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Florida man, 48, who killed Pinky the flamingo in 2016, dies after being hit by a truck

An Orlando man accused of killing Pinky, a beloved flamingo at Busch Gardens, was hit by a truck and died, two months before he was to go on trial for animal cruelty.

The Tampa Bay Times is reporting that the Florida Highway Patrol says Joseph Anthony Corrao, 48, was killed on June 5 when he was struck by a pickup truck while crossing a busy road near his home in Orlando. 

Corrao was walking north across State Road 50, near Story Partin Road in Orange County, shortly before 6 a.m., when a Ford F-150 pickup slammed into him.

He later died in Florida Hospital East. 

 

Corrao gained notoriety in August 2016 after he was accused of killing Pinky the flamingo

Joseph Anthony Corrao  (left), 48, was killed on June 5 when he was struck by a pickup truck while crossing a busy road near his home in Orlando. He gained notoriety in August 2016 after he was accused of killing Pinky the flamingo (right)

The uninjured truck driver was not cited, but an investigation into the crash is continuing.  

Corrao’s death comes around two months before he was set to go to trial on an animal cruelty charge. 

He gained notoriety in August 2016 after he was accused of grabbing the flamingo’s pink-feathered body from its pen and slamming it to the ground with such a force that it had to be euthanized.  

Corrao was visiting the theme park with his mother and daughters when he threw Pinky down so hard that her foot was nearly severed, according to police. 

He handled the bird so ‘violently’ that it suffered ‘traumatic’ injuries and could not be saved, Police Spokesman Stephen Hegarty and the Busch Gardens said at the time. 

A witness also said Carrao was ‘plastered’ and that his mother tried to move him away from the bird before he grabbed it, according to WKMG.  

Pinky was transported to an animal care center where veterinarians decided to humanely euthanize her based on the severity of her injuries. 

Carrao was detained by the park’s security and arrested by Tampa police on a charge of felony animal cruelty.  

Pinky was a 19-year-old Chilean flamingo, hatched at the park in 1996

Pinky's dancing movements made her one of Busch Gardens' stars

Pinky was a 19-year-old Chilean flamingo, hatched at the park in 1996. Her dancing movements (shown above left and right) made her one of Busch Gardens’ stars

He was jailed for five days and later released on bail. 

Corrao told authorities he was just trying to show off to his daughter. 

He did not mean to injure Pinky and apologized when he learned she had to be put down, police said.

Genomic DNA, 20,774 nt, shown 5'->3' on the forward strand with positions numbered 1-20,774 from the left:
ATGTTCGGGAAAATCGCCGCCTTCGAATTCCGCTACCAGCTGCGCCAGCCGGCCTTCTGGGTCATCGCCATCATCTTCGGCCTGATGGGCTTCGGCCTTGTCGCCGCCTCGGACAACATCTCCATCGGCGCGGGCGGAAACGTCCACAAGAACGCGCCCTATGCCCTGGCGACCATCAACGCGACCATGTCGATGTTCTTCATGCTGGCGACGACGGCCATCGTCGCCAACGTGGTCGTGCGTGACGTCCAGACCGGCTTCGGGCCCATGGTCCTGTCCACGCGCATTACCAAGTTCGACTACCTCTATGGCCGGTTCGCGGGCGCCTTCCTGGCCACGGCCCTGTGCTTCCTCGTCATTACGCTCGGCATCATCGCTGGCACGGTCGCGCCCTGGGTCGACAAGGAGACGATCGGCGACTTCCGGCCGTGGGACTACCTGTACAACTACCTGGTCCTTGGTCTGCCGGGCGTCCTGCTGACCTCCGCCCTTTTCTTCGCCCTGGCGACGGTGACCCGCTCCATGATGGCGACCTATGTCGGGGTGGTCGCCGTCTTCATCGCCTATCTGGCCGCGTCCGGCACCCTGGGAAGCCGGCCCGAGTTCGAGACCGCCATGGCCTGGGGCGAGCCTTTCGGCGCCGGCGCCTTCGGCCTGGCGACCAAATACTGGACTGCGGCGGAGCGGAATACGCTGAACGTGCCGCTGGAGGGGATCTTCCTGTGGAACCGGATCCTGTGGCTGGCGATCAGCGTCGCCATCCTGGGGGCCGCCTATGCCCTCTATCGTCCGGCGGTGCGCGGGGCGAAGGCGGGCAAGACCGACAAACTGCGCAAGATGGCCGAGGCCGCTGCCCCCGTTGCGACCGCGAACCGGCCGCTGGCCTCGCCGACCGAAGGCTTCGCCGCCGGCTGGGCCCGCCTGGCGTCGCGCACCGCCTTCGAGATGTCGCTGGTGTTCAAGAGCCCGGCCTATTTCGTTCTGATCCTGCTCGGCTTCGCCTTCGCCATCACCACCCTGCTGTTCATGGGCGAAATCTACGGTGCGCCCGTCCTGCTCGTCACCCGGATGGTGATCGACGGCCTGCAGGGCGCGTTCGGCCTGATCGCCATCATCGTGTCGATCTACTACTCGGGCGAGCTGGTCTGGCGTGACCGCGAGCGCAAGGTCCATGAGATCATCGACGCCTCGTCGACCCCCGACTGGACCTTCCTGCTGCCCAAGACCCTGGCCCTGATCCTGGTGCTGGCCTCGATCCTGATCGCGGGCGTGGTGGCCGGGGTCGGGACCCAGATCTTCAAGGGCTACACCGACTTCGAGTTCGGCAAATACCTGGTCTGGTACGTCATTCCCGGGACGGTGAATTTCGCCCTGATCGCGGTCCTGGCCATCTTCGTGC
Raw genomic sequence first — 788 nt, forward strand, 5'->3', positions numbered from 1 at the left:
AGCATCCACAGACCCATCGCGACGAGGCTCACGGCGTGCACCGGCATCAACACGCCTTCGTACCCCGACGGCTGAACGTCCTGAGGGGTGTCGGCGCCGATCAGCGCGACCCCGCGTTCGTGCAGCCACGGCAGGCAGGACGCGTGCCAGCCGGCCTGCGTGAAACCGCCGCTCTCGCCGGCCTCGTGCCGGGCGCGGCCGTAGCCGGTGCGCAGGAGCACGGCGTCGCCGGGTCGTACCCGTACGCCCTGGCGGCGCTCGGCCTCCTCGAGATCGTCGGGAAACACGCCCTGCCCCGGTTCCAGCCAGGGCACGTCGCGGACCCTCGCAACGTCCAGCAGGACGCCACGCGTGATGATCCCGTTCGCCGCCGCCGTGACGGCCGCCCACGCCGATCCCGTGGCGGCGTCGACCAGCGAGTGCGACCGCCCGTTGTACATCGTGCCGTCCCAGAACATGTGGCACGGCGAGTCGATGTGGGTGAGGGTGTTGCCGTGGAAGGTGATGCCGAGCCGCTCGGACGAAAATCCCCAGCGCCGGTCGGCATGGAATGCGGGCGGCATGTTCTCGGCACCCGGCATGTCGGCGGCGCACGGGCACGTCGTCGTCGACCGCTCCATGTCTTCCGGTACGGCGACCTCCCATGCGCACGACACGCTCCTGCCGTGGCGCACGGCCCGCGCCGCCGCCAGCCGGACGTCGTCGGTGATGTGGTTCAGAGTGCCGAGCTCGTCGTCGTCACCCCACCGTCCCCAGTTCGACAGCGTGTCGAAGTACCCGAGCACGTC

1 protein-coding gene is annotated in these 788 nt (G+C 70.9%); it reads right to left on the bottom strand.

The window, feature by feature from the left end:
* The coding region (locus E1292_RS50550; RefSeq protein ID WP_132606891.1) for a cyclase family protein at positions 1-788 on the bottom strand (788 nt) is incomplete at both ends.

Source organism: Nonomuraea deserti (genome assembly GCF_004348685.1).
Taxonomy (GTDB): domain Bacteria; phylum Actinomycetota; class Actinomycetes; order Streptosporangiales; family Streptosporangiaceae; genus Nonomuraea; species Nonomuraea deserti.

Pinky was a 19-year-old Chilean flamingo, hatched at Busch Gardens animal theme park in 1996. 

Her dancing movements made her one of the park’s stars and ‘diva extraordinaire’. 

‘Pinky loved to dance for our guests,’ said a park spokeswoman, Karen Varga-Sinka.

‘Her keepers say that this is not a trained behavior, but a natural behavior she loved to show off. 

‘Flamingos are filter feeders, using their beaks to strain tasty morsels out of the water around them as they wade.  

‘To stir up the tastiest treats, flamingos will stamp their webbed feet.

‘Pinky often performed this toe-tapping behavior out of the water for guests.

Pinky also appeared on behalf of the park’s conservation and education efforts as an ‘ambassador animal.’

‘She will be sorely missed,’ said Varga-Sinka.

The flamingo’s senseless death enraged animal lovers, who created online petitions calling for harsher penalties for animal abusers and demanding ‘Justice for Pinky’.

A judge called Corrao’s actions ‘beyond senseless’. 

‘It actually borders on depraved in my opinion… I don’t know if have you other issues, but I don’t know who does that,’ Hillsborough County Judge John Conrad said, according to a video feed of the court hearing.

Corrao’s defense team raised concerns about his mental health as his case moved through court.

Psychologists found he suffered from post-traumatic stress disorder, bipolar disorder and schizophrenia, according to court documents, and was not fit to proceed to trial.

A judge was told Corrao was disabled and lived on Social Security payments, according to the Tampa Bay Times.  

The judge later received regular updates on Corrao’s treatment when the case moved to a mental health court.   

But after Corrao was declared competent, the prosecution began moving again in March and a trial date was set for August.

Prosecutors dropped the criminal charge upon learning of Corrao’s death. 

Corrao had a history of violence against animals, having been charged for shooting and killing two chained dogs at point-blank range with a shotgun in 2013. 

He also had a long history of other arrests, including drug charges, driving under the influence and even child abuse, according to the Tampa Bay Times. 

Read more at DailyMail.co.uk


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